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Paris calls for 'common' stragegy to tackle cyberattacks
The French government announced Monday a "Paris Call" for talks to lay out a common framework for ensuring internet security, following a surge in cyberattacks which has dented confidence in global networks.
The move aims to relaunch negotiations on a "code of good conduct" which have stalled since last year.
Officials said the text, to be presented by President Emmanuel Macron as he opens UNESCO's Internet Governance Forum in Paris on Monday, has been signed by most European countries.
But China, Russia and the United States have not yet joined, though a source in Macron's office said a "critical mass" of US players support the call, including Microsoft and the NGO Internet Society.
The identity and number of signatories are to be released later Monday, following a lunch hosted at the Elysee Palace by Macron for dozens of technology executives and officials.
"To respect people's rights and protect them online as they do in the physical world, states must work together, but also collaborate with private-sector partners, the world of research and civil society," according to the text.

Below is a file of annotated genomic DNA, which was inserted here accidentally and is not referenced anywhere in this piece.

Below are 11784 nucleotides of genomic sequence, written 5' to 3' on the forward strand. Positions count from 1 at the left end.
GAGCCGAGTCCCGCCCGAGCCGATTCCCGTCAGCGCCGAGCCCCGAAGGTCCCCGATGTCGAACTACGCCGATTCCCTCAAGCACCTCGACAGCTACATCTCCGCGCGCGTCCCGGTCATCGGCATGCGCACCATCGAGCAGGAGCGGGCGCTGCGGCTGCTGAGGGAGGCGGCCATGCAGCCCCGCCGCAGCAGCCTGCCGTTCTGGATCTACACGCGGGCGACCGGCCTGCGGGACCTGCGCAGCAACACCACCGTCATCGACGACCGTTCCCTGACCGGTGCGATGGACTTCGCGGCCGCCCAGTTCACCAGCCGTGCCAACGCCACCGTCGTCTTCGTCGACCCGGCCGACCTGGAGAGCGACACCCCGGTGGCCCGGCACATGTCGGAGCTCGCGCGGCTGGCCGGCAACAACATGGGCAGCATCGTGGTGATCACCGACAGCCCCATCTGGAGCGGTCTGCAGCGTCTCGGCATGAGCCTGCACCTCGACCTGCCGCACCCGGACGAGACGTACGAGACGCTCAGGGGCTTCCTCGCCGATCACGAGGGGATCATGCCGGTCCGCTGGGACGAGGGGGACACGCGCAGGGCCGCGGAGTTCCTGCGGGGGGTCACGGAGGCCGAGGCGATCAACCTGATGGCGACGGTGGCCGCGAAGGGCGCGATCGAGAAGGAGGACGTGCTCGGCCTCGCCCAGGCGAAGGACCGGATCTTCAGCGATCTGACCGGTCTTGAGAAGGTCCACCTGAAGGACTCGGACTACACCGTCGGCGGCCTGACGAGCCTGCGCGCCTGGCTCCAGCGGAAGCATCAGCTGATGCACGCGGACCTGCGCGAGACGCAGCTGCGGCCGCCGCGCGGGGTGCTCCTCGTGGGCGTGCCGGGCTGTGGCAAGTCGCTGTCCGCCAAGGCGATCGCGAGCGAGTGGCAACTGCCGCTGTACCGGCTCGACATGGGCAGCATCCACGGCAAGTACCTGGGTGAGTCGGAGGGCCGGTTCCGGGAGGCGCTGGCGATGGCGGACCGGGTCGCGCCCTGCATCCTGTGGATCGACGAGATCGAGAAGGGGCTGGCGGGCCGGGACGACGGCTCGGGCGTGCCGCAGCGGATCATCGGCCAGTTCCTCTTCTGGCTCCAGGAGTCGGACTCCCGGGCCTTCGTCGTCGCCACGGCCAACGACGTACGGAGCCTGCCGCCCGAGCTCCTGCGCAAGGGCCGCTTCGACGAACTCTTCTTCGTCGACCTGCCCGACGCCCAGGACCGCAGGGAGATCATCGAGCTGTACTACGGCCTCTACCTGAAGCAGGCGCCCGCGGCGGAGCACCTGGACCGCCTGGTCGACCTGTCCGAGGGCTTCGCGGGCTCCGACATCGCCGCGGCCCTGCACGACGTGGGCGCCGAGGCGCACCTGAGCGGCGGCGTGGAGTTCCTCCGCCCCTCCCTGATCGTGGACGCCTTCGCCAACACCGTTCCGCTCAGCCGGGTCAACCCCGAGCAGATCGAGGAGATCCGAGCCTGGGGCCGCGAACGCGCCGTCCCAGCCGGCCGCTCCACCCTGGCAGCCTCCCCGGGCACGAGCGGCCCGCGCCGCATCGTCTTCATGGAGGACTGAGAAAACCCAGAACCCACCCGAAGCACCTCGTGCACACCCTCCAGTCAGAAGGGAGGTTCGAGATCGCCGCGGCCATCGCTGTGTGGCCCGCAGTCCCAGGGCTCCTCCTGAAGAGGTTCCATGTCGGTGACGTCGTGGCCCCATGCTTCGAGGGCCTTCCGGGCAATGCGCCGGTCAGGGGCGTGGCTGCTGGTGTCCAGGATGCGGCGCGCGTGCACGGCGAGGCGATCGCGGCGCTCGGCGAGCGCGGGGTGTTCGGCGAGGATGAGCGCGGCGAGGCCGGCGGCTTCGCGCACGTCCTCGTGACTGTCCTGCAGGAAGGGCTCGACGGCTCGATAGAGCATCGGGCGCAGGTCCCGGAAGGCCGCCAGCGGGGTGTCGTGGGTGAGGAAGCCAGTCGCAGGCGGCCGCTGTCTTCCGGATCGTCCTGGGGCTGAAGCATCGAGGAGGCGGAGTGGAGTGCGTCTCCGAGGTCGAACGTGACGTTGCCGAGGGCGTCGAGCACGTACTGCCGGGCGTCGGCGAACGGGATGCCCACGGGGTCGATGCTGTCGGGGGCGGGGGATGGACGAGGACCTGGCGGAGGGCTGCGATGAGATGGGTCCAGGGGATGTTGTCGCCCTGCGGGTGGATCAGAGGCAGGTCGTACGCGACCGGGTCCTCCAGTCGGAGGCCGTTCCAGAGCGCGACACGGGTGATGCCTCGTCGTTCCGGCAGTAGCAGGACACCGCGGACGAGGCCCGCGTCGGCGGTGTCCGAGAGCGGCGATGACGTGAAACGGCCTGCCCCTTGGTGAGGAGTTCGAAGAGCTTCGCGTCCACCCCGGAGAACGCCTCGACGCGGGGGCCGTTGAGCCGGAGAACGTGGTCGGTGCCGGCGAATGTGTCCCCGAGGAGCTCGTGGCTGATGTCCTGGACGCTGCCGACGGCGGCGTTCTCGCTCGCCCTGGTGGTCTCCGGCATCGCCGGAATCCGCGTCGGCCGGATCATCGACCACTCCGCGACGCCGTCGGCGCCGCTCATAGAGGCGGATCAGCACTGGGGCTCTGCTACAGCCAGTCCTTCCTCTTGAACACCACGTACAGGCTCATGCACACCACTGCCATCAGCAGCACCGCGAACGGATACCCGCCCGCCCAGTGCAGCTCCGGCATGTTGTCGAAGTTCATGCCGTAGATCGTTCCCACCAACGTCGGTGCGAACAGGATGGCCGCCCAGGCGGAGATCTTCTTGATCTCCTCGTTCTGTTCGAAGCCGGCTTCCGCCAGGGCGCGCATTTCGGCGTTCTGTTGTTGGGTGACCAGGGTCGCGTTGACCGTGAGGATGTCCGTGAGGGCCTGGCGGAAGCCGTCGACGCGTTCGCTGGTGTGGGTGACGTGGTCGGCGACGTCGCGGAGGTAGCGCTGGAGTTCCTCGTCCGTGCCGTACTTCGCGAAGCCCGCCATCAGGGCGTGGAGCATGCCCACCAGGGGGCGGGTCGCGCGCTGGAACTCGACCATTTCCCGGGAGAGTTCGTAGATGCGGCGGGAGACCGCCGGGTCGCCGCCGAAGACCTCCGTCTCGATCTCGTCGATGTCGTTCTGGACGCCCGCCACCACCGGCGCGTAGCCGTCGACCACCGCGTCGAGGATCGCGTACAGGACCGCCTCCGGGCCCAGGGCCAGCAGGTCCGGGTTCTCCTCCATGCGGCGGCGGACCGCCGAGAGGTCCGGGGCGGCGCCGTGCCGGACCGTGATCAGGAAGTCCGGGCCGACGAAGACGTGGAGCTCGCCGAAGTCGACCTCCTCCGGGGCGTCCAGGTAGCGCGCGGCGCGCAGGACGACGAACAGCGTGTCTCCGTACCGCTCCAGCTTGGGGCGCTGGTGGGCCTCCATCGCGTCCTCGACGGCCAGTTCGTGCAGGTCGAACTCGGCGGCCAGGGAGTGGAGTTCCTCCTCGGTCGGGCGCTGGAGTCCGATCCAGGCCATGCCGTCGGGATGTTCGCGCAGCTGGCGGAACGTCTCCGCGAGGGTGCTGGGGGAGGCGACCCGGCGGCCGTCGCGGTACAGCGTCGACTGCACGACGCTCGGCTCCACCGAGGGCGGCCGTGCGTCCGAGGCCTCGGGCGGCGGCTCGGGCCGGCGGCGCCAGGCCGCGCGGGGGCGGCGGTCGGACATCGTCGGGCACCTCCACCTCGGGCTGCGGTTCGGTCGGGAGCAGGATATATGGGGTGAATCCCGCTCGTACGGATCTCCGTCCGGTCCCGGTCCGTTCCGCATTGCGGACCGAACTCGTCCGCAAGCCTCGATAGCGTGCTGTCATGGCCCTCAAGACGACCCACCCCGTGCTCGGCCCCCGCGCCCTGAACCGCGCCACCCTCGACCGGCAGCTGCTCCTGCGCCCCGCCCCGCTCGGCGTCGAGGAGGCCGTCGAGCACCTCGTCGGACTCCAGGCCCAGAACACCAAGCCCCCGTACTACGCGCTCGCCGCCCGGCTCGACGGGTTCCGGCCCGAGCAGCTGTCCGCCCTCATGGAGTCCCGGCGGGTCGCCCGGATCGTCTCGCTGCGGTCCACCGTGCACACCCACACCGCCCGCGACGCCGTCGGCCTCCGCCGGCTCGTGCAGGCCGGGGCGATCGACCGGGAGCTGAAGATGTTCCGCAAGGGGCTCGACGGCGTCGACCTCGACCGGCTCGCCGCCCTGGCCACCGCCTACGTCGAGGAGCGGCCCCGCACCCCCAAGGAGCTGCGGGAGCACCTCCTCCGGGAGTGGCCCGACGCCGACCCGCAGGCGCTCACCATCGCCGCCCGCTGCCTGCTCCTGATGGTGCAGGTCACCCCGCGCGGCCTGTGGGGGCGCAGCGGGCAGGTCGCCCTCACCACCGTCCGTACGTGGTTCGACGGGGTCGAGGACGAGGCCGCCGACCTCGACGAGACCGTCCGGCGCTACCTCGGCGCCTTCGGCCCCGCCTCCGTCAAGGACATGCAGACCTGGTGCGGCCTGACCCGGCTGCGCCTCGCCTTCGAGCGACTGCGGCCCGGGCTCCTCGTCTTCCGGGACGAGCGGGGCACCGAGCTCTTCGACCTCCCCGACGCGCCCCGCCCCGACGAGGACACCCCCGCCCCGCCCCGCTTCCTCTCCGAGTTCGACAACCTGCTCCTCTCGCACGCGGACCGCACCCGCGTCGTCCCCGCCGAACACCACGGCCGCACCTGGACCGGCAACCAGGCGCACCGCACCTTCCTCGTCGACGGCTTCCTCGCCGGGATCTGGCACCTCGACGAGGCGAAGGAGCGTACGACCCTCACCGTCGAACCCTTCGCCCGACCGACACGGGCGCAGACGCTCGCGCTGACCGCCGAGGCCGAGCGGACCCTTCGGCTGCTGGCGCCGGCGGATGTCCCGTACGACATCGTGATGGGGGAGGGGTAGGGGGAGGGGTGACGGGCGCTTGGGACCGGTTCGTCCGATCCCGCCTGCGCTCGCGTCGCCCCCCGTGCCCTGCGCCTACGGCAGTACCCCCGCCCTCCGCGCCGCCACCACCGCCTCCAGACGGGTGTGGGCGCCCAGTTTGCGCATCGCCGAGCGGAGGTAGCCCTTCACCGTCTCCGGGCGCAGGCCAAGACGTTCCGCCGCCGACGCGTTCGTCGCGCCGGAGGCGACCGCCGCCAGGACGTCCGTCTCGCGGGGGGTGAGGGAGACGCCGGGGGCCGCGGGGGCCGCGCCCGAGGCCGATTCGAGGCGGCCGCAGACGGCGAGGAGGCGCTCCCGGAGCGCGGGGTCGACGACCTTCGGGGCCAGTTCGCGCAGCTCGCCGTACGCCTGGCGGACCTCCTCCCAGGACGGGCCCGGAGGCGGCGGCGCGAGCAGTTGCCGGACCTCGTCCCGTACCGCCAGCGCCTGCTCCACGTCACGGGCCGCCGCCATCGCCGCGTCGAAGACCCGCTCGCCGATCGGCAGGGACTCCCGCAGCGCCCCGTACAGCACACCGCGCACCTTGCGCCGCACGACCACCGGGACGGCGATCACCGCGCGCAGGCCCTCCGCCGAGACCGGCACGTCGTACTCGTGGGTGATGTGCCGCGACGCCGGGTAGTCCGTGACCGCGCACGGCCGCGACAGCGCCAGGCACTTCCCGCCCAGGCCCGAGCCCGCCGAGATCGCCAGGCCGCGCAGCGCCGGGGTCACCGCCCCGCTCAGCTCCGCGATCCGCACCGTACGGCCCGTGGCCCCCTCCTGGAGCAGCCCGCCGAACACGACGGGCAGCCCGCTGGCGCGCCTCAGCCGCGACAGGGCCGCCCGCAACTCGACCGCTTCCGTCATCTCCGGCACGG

Moscow's alleged cyber-meddling in US elections, huge data breaches at social media and other online companies, and malware attacks like WannaCry and NotPetya have fuelled a new sense of urgency among governments.
In 2017 "nearly one billion people were victims of cyberattacks, mainly WannaCry and NotPetya," Brad Smith, Microsoft's president and chief legal officer, told reporters in Paris on Sunday.
WannaCry is thought to have been deployed from North Korea, while many experts attribute NotPetya to Russia.
But security officials note that those two attacks appear to be based on code stolen from the US National Security Agency, which leads the country's cyber-defences.
So far internet security has been based largely on cooperation between individual companies and governments, with no overarching framework.
"It's a domain that is managed, but not governed," an adviser to Macron said, warning that a "free, open and secure" internet risked quickly becoming a thing of the past.